Columns 8.11.2018 09:35 am

The Western Areas’ forgotten people …

Residents of Westbury protest outside the Sophiatown police station. The community is complaining about the lack of police visibility. The residents took to the street after a woman was killed and her 10-year-old child wounded during a gang shooting.
Picture: Itumeleng English / African News Agency (ANA)

Residents of Westbury protest outside the Sophiatown police station. The community is complaining about the lack of police visibility. The residents took to the street after a woman was killed and her 10-year-old child wounded during a gang shooting. Picture: Itumeleng English / African News Agency (ANA)

Prior to the Westbury uprising, the coloureds seemed to have been swept off the slate of infrastructure development by government.

It took violent community protests, a lot of stone throwing and damage to property, including the petrol-bombing of a police vehicle at the tiny township of Westbury, for the ANC to wake up to see that the coloureds and Indians still exist in this land.

By its own admission, through the mouths of secretary-general Ace Magashule and Gauteng Premier David Makhura, the ANC had forgotten about these people – that they mattered and were voters who needed development and job creation projects.

Driving through Westbury, you notice the only modern development: a Rea Vaya bus station. The rest is as it was prior to 1994. Even that bus stop appeared to be an inevitable by-pass for the rapid transit buses ostensibly to Soweto and the city. It’s no wonder the station was reduced to a pile of glass during the recent protests.

I hate to define South Africa in terms of race especially since the dawn of our hard-won democracy and constitutional dispensation. But it irritates to see there are still pockets of oppression and neglect of certain sections of society – as if they never struggled or suffered the apartheid oppression like the rest of us.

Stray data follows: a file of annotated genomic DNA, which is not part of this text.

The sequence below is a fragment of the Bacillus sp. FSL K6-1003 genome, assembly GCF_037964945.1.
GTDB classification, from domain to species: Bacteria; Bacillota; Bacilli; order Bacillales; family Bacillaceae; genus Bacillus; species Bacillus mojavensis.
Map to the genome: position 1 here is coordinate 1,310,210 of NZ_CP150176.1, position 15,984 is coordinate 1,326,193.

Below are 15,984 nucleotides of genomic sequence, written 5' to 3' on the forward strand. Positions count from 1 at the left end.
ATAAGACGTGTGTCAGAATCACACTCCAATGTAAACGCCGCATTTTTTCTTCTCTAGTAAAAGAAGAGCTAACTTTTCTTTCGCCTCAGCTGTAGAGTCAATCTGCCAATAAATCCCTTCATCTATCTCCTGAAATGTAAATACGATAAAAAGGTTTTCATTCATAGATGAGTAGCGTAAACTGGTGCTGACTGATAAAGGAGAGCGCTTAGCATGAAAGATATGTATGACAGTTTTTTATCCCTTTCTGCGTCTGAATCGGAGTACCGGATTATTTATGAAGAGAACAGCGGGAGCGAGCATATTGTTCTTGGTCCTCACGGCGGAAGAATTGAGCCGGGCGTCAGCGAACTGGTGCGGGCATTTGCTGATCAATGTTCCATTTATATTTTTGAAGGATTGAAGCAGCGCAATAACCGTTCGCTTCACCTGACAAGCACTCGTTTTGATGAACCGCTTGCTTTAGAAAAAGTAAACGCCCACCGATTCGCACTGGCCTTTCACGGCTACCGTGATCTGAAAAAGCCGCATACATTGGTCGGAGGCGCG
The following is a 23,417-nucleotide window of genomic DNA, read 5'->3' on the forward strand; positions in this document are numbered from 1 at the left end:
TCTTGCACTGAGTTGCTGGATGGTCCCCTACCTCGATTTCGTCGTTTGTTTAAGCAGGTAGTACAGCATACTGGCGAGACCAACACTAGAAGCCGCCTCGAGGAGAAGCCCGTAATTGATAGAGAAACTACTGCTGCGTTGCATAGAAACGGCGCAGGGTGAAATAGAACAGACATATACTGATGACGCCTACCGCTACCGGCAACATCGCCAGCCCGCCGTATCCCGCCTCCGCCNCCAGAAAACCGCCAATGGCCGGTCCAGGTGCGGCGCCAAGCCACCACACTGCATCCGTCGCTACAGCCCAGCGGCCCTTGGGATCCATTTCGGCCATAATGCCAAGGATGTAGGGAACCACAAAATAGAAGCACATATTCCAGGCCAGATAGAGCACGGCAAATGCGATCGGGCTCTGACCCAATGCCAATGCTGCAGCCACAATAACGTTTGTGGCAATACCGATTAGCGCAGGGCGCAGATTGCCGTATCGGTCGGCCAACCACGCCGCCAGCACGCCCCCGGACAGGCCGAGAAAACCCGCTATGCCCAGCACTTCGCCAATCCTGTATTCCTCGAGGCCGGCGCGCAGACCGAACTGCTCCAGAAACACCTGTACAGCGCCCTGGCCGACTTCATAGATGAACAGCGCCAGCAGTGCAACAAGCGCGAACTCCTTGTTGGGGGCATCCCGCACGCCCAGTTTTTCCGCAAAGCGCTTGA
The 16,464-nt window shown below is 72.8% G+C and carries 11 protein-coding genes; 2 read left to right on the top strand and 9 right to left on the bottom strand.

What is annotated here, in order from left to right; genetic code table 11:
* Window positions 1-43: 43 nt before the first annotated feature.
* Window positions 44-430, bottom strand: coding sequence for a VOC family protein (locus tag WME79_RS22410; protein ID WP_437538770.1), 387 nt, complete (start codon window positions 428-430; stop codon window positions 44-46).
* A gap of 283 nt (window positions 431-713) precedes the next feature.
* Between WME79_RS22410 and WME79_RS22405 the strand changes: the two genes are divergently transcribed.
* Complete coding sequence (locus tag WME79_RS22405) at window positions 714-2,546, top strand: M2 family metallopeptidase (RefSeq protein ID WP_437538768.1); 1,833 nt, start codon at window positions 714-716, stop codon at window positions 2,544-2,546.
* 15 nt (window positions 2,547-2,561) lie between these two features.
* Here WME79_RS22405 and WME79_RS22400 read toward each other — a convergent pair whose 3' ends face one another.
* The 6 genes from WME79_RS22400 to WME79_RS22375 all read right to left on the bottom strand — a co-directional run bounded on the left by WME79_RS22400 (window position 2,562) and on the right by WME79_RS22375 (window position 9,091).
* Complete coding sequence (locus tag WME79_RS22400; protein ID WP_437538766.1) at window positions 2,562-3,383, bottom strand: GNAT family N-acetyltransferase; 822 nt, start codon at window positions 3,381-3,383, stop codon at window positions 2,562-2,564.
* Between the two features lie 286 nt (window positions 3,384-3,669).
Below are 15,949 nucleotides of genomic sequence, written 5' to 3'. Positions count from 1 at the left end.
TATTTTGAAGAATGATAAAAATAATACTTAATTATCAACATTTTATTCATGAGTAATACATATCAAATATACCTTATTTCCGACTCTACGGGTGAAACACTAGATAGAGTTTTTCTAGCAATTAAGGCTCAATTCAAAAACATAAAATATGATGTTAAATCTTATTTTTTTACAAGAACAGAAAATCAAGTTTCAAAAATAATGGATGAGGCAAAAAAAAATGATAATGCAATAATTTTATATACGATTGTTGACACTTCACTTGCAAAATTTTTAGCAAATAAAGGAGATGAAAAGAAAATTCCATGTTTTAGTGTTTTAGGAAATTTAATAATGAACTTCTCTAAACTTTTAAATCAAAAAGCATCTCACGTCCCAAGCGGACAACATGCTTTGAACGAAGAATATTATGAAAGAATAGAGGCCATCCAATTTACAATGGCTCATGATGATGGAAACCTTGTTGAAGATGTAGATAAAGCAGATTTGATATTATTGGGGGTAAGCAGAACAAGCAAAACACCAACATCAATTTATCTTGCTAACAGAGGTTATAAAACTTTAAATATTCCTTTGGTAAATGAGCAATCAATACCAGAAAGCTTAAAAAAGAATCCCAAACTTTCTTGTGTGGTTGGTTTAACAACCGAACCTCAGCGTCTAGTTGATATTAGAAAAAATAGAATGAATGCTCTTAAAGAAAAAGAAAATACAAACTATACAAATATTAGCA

Prior to the Westbury uprising, the coloureds seemed to have been swept off the slate of infrastructure development by government. As someone who drives through that area daily, save for the Rea Vaya station, no earth-moving machine ever came near Westbury to do mere excavation to start civil improvement. The streets and residential hostel dwellings remain dilapidated since they were inherited from the white rulers as a project to cram communities into high-rise slums.

The neighbouring Newclare also needs more than cosmetic attention in the form of the storm water drainage system recently done there. The place needs a complete revamp and environmental clean-up around the crowded residential flats at Davey Road.

There gangsterism also haunts the residents. At times you ask yourself why deploy a whole army of police at nearby Westbury and leave out Newclare, which suffers the same scourge?

Newclare, small as it is, produced its own struggle heroes – if that’s a criteria for service delivery. According to History Online, this suburb and Westbury were part of the Western Areas, along with Sophiatown and Martindale. The Western Townships were a hive of anti-apartheid resistance activities, fronted by the ANC and the Communist Party, before Africans were evicted between 1955 and 1963.

Comparing Westbury or any other coloured township to Soweto will be unfair. Soweto was turned into a city since 1994. Every street is tarred and there are shopping malls everywhere. The area was designed to be a tourist attraction hive. Have we forgotten the Western Townships – that included Westbury and Newclare – gave birth to Soweto?

There is a huge neglect of the West Rand by the Gauteng government and the Joburg Metro. All its townships, like Kagiso, Tshepisong, Mathole, Princess and suburbs and CBDs of Roodepoort, Florida and Maraisburg need massive improvement.

I don’t think authorities ever had the West in mind when they conceptualised infrastructure development. The planned future Gautrain route that would go via Roodepoort was an after-thought. Yet there is a good potential for new Rea Vaya routes connecting all.

Let the small struggle of the Westbury people be a catalyst for the big revival of the neglected West Rand.

Eric Naki

For more news your way, download The Citizen’s app for iOS and Android.

 

09

today in print